Page 164 - British Inquiry into Loss of RMS Titanic Day 27 - 31
P. 164
Now the first of those points depends of course to a great extent upon the question of the ice warnings, and I wish to bring home to the Court the fact that there were only three ice warnings which reached the officers of the "Titanic"; there was the ice warning from the "Caronia," there was the ice warning from the "Baltic," and there was the first message from the "Californian." The second message from the "Californian" was never transmitted. The answer was, "Keep out; I am busy with Cape Race." The message from the "Mesaba" was never taken to the bridge, in all probability for the same reason, and the message from the "Amerika," which was one sent merely for transmission to Cape Race, was laid aside with the others to be transmitted, and was never, according to the evidence, handed to any one of the officers. Now the three messages we have to deal with are the "Caronia," the "Baltic," and the first message of the "Californian." I would ask your Lordship to look at this chart, which is on a very much enlarged scale. It is divided into 20 miles squares, and is drawn on a scale of quarter inch to the mile. It sets out in a pictorial way what the state of things, as shown by these messages, was (handing in the same.) Your Lordship sees there the interval between longitude 49 and longitude 51, at latitude 42 N., which represents the region where, according to the "Caronia," message, bergs, growlers and field ice were to be found on the 12th April. There is a line indicating the position. Of course, that line does not mean that the whole of that was occupied by a solid barrier of bergs and field ice; only that the message of the "Caronia" showed that there was a good deal of ice in various forms between these two degrees of longitude, and in or about latitude 42 N. Then your Lordship will observe the spot where the ice reported by the "Baltic" is; it is a report of bergs and field ice in 41.51 N. latitude, 49.52 W., as reported by the Greek steamer, the "Athenai"; and lastly, your Lordship will observe the ice reported by the "Californian," three bergs, five miles to the South of the position of the "Californian." The position taken for the "Californian" there is 42.5 N., as the Captain gave it. The message states 42.3 N. as being its position, so there would be two miles difference - I do not think, for my purpose, it makes any difference - and the message was that the three bergs were five miles to the South of the position of the "Californian" in 42.5 or 42.3 N. and 49.9 W. That is a picture of what had been brought to the mind of the Captain of the "Titanic," and of the officers. Would your Lordship now kindly look at the message sent by the "Caronia," which was the first in the order of date. It was sent at 9 on the morning of the 14th April, the Sunday - I am taking "Titanic" time throughout for convenience. The Commissioner: Ship's time? Sir Robert Finlay: Yes, 9 a.m. on Sunday, the 14th April. The message your Lordship will find set out at page 374 of the evidence. It is Question 16099. It is addressed to "Captain, 'Titanic,' Westbound steamers report bergs, growlers, and field ice in 42 degrees N. from 49 to 51 W., April 12, Compliments, Barr." Now, the important points to be noticed about that telegram are that it reports bergs, growlers, and field ice in that locality; and, secondly, that it is a report of ice in these various forms having been seen in that locality on the 12th April. That your Lordship will find, I think, is very important, that Westbound steamers reported ice in that locality on April 12th, that is to say, at least 48 hours' before the time when the collision took place, and in all probability a good deal more. I mean a good many hours more, but at least a minimum of 48 hours. When the "Titanic" got that message, that is to say, at 9 in the morning of Sunday, the 14th April, she was in longitude 43.50 W. and 43.35 N. That does not appear in that large chart, because there really was not room to go so far back and so far up. The way we get that is this: We know that she turned the corner, that is the corner that she took further to the South, at 5.50. We reckoned back from that at 22 knots, and that brings us to that position. The Commissioner: Which position? Sir Robert Finlay: The position I have given, 43.50 W., 43.35 N. It is marked on this chart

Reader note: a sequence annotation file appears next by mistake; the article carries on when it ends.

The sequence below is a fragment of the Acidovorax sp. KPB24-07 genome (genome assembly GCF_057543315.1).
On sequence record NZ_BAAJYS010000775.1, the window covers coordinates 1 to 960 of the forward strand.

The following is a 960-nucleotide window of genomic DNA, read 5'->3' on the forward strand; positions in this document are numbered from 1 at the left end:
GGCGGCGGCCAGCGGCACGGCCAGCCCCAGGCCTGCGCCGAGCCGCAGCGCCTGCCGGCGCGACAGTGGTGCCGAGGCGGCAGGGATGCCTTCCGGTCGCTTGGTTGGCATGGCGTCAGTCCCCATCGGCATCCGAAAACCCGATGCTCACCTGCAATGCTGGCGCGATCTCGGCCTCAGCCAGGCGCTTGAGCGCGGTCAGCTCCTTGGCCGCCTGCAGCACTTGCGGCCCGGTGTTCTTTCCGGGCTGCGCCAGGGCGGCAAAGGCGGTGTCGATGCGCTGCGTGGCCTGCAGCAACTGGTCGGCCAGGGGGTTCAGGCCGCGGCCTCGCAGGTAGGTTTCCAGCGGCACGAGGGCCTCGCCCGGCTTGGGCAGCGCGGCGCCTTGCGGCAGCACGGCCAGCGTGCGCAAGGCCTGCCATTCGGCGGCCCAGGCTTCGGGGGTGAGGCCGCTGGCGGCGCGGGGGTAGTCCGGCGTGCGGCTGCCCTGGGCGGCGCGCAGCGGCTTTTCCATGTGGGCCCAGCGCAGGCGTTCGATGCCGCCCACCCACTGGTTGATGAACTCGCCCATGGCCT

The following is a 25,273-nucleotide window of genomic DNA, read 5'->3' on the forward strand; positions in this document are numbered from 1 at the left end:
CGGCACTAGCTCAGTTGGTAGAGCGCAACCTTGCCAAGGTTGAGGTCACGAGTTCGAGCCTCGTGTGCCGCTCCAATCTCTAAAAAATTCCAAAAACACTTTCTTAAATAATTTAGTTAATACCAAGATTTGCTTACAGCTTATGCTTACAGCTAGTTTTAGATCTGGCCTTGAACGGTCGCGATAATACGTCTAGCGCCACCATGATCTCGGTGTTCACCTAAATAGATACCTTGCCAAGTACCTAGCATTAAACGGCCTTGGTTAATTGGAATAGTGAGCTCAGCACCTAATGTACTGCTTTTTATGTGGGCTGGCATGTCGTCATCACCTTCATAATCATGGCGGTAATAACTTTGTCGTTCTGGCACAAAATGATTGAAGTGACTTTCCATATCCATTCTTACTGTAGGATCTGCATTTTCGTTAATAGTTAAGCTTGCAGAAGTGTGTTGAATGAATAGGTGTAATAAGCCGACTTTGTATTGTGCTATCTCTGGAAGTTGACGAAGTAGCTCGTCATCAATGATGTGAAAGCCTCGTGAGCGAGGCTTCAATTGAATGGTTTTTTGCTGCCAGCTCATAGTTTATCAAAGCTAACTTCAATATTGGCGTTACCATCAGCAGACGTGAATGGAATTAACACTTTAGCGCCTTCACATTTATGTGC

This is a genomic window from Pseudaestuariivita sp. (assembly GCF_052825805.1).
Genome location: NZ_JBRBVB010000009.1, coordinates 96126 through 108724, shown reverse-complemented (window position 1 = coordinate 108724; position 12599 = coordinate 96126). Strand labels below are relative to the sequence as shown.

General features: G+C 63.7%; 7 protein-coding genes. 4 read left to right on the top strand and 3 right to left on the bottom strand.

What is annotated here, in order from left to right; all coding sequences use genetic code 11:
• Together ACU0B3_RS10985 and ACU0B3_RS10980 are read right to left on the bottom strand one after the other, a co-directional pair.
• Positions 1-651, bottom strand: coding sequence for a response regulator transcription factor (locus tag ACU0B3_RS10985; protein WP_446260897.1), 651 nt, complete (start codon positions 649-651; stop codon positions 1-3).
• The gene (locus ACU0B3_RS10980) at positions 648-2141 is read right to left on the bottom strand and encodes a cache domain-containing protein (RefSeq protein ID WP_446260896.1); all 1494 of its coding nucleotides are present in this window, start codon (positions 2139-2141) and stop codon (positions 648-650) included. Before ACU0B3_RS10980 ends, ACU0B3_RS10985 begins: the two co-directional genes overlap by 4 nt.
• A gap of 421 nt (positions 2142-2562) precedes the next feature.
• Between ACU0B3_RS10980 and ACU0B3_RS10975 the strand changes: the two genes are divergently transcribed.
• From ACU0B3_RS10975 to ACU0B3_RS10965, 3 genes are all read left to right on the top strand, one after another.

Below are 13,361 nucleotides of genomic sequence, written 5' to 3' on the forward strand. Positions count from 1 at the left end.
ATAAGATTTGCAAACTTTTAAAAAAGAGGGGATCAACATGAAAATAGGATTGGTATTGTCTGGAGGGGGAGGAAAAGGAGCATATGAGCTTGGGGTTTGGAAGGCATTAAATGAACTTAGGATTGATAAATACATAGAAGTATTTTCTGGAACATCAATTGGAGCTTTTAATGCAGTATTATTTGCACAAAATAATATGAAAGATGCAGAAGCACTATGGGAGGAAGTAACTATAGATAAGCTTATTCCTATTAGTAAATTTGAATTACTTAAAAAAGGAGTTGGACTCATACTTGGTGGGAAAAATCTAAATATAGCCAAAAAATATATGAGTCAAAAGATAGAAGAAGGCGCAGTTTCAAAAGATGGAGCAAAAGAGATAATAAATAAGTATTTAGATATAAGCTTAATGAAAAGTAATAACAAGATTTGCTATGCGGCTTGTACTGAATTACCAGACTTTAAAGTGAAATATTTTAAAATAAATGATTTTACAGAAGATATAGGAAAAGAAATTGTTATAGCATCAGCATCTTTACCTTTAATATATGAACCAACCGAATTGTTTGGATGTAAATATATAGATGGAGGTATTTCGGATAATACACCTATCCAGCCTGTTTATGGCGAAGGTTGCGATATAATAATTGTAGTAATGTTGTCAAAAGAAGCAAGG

159   160   161   162   163   164   165   166   167   168   169